Ashley: Okay, and did it, any of this, just getting some of these places. Did that bring anything in? Or was it just a confidence booster?
Curt: For me it was a confidence booster, so yeah. So, then it just became like something, okay, I need to keep writing. I think.
Ashley: So, let’s talk about, you mentioned another script. Where you had some actresses attached to it. Maybe you could talk about that script. How you got that script out into the world. And how you got these actresses attached.
Curt: A, we held auditions. And I think that was really important. I had actual scenes, like I had like you know, ahead of time. Besides the scene I think would be more difficult or more challenging.
Ashley: Now, you’re specifically talking about, I’m specifically talking about you mentioned a script where you and one of the girls from, “Cabin Fever.” Is attached to one of your scripts.
Curt: Oh, that one, “One Night Stand.”
Ashley: Yeah, yeah, yeah. “One Night Stand.” That one. It’s a great hook, It’s a great high concept title. So, Kudos on that.
Curt: Yeah, we briefly rewrote the log-line for that one. Is tensions rise, sparks fly, when a woman is cutting it enough. Where she’s turning a one-night-stand into a 30 day affair.
Curt: So, basically, that’s a true story, now another one. An ample amount of these connections, those cases where work, he gets more work. The make-up artist right there on Cam-Girl. She actually, because she’s had an extensive career since. She’s a and has worked with Anna Kumart. Marks before I’ve noticed that when I’m looking through credits. So, I reached out to Sarah. She reached out to Shanica and then we got the scripts to her, she was attached. And gave feedback to rather than rewrite. And she Anika has worked closely and is a good friend off the screen, with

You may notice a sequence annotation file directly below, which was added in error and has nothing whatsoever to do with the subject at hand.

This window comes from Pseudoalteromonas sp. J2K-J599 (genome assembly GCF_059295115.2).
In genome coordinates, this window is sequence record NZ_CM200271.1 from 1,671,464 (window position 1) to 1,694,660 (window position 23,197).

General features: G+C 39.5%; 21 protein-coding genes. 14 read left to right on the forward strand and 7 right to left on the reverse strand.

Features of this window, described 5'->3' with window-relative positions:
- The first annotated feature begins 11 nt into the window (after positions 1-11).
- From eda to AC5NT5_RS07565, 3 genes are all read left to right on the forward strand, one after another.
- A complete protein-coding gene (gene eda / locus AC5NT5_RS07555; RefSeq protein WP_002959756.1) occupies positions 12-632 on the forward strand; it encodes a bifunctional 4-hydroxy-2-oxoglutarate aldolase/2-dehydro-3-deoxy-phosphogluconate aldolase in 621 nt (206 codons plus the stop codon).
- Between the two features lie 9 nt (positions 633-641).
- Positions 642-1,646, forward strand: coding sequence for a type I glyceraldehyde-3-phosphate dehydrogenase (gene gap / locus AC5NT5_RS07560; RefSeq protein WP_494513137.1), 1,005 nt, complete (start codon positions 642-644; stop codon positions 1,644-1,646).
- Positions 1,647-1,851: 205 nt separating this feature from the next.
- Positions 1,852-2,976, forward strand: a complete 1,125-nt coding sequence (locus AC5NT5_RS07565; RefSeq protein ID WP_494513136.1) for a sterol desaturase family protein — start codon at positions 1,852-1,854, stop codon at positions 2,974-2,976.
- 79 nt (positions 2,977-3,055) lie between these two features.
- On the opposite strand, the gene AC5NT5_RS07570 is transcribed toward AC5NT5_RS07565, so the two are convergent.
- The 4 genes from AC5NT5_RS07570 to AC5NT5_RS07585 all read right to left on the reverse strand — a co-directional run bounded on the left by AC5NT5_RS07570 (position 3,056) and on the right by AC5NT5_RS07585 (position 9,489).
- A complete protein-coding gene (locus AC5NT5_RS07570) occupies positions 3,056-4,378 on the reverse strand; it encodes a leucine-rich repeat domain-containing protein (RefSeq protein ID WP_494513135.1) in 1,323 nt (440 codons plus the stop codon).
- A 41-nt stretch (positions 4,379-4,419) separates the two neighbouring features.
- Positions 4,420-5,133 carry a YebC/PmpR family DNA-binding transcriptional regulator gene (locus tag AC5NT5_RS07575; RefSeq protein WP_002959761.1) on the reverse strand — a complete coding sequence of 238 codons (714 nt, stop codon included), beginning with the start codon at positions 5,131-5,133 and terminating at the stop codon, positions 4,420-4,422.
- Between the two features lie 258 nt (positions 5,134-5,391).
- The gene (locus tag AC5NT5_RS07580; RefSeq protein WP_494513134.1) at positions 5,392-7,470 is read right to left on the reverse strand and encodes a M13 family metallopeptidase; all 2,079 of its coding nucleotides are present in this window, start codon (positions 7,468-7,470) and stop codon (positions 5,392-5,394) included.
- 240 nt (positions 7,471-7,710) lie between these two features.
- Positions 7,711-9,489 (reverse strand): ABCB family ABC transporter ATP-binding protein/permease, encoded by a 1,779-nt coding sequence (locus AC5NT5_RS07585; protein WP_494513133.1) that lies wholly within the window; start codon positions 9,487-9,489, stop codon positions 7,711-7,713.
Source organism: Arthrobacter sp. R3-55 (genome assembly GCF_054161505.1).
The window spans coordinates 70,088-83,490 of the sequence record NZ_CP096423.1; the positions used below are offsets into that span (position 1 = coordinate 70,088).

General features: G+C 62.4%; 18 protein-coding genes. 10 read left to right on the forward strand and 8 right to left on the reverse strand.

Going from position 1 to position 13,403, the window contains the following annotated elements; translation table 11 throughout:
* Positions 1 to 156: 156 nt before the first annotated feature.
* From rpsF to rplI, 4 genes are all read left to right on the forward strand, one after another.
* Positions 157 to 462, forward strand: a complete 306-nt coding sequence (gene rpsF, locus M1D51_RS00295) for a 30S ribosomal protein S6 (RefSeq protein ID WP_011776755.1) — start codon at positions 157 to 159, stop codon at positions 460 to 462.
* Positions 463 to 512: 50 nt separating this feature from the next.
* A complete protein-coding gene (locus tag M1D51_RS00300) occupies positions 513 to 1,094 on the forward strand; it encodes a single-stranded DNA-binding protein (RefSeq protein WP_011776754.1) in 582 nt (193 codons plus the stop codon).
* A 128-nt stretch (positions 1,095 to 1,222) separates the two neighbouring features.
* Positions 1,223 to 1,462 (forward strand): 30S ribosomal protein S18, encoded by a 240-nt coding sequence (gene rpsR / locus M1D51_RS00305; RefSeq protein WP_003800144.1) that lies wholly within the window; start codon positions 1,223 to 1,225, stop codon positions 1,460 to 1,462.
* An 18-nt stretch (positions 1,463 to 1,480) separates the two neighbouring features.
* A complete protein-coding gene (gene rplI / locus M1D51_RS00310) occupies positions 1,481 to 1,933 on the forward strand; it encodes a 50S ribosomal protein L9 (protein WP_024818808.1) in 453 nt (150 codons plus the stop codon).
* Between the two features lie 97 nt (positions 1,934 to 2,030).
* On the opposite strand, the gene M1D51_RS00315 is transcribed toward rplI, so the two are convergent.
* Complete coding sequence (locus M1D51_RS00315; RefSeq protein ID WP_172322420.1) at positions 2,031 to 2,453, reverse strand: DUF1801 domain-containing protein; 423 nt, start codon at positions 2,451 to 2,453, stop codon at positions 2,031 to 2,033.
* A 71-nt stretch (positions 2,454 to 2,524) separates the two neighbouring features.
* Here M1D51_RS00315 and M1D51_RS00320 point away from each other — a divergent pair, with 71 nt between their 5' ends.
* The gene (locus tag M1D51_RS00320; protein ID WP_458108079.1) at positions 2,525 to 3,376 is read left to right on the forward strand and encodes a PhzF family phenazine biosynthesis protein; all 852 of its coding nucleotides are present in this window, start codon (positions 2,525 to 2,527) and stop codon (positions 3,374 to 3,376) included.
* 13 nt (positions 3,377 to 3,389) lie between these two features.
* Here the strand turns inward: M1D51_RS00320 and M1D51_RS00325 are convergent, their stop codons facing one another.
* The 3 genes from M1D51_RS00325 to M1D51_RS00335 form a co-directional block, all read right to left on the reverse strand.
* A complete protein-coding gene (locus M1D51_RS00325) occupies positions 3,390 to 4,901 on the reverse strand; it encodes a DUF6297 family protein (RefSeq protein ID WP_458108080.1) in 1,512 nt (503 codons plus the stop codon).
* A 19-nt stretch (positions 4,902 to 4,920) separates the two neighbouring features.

Sarina Vincent. So, that’s how she became involved.
Ashley: Okay, okay. And have you gone back to like, what are you doing now, to get that. Now you’ve got some attachments with actresses. What are you doing to actually push that project forward? Have you gone back to the Executive Producers of Cam-Girl?
Curt: I did, a, I didn’t have any new scripts or anything. I contact them and updated. They seem to be very interested in that lower-budget. Which at this stage, especially with this film. I would like it to be, it’s a matter of what’s the next goal. And my next goal is to have some of this produced on a budget. Even if I’m not their director. Which is great that I, with Cam-Girl, I set out to become a writer director with this project. And now I did. So, now it’s a matter of I would really just like to have